Like other companies in the global data ecosystem, we recognize that long-term partnerships and integration with other data suppliers and global analytics companies and in-market experts are critical to revenue-generating success. We see ourselves as the ‘plug-in’ that can enable any number of different companies in the technology and analytics sectors to expand globally, to reach more diverse and random audiences of non-panel respondents, and to reach voices that would not otherwise be heard. Specific applications include novel data-driven insights into issues ranging from human rights audits to the measurement of new global indicators to supporting research into the design of new policy solutions for human health challenges, such as the needs and gaps in caring for those with mental illness, Alzheimer’s or other diseases and conditions. We are, for example, very proud of a forthcoming academic paper that marks the first time researchers have measured mental health stigma globally and self-reported rates of mental illness in all countries. Although we have enjoyed many academic and expert reviews of our patented data collection methodology, this is a third party expert validation of the global replicability and falsifiability of our proprietary data stream in a prestigious scholarly journal (the Journal of Affective Disorders) and it is a data set of over 1 million people run over 19 months in more than 200 countries. Further, we know that it will help researchers understand baseline data in mental health stigma and surveillance, thus enabling intervention impact assessment.
What has taken you by surprise?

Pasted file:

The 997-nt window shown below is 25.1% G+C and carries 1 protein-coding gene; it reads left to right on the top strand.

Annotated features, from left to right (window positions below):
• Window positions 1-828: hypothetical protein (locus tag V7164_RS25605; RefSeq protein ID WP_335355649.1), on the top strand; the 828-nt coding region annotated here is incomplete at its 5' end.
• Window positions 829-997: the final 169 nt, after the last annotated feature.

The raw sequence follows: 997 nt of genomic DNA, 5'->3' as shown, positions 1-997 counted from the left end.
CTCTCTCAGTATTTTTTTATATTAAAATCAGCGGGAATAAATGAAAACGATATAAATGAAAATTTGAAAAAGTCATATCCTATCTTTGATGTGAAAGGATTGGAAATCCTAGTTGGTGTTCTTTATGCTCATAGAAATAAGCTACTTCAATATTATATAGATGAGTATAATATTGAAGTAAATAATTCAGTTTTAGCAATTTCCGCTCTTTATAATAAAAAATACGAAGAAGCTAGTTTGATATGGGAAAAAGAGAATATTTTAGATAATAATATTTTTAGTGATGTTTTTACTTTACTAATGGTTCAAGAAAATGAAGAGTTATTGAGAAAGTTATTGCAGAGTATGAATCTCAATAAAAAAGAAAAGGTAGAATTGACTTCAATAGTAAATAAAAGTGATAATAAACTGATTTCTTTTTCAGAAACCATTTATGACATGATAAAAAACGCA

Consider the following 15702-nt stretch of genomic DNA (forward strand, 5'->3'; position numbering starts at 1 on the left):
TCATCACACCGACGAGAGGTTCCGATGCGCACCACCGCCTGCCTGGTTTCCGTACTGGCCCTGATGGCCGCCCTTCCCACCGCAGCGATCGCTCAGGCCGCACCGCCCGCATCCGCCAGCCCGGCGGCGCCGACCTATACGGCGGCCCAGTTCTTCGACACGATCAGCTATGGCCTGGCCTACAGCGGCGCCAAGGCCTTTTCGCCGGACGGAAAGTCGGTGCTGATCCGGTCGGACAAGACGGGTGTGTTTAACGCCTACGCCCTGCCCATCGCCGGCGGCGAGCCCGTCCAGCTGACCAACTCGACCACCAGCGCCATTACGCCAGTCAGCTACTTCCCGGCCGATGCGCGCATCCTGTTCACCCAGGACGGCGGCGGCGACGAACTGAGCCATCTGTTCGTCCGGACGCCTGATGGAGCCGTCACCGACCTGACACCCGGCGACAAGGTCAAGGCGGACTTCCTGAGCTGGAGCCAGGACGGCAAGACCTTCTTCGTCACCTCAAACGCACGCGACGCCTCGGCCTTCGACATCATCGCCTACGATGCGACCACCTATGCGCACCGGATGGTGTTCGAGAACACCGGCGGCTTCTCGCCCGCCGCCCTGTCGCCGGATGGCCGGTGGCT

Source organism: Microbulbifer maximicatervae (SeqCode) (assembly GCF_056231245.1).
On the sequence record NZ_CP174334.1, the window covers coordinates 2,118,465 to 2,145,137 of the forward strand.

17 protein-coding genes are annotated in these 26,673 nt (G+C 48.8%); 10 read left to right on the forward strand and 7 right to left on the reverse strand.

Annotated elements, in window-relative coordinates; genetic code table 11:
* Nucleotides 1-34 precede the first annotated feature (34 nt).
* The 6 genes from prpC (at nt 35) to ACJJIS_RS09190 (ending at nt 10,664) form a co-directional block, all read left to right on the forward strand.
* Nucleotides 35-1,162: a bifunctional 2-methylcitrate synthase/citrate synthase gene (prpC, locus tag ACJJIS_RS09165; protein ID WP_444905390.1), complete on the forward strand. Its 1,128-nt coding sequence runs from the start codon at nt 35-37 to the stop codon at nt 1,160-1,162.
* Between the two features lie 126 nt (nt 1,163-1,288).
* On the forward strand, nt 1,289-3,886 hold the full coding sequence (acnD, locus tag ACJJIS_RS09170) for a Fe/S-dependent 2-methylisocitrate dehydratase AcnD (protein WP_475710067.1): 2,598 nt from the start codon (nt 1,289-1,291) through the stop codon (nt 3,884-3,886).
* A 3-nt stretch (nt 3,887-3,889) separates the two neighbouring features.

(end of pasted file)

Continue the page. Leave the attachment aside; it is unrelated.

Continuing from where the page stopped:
The large diversity of sectors that has expressed interest in our random global data stream. Further, I’ve been pleasantly surprised by the global nature of our enthusiastic supporters. We now self-identify as a ‘micro-multinational’.
What is the most important thing you’ve learned since winning the competition?
It’s all about the people and the team; this includes every employee, client, board member, investor, advisor, consultant, mentor and friendly supporter. Our success is positively co-linear with the success of the global data ecosystem.
What advice would you give a company getting started in the insights industry?
Be wary of free and paid advice early on — nobody knows more than you about your vision. That said, I recommend ‘productizing’ your vision before anything else. Only bring people on board who share that vision passionately. Be confident but humble. Admit when you’re wrong and abandon innovations gone awry (credit to Steve Jobs RIP), yet, at the same time, be careful about leaning too heavily on the advice of anyone with impressive-sounding credentials despite the instinctive temptation to do so. This means being wary of advice from industry veterans, or from marketing mavens or self-proclaimed Internet ‘experts’. And it means asking a ton of questions.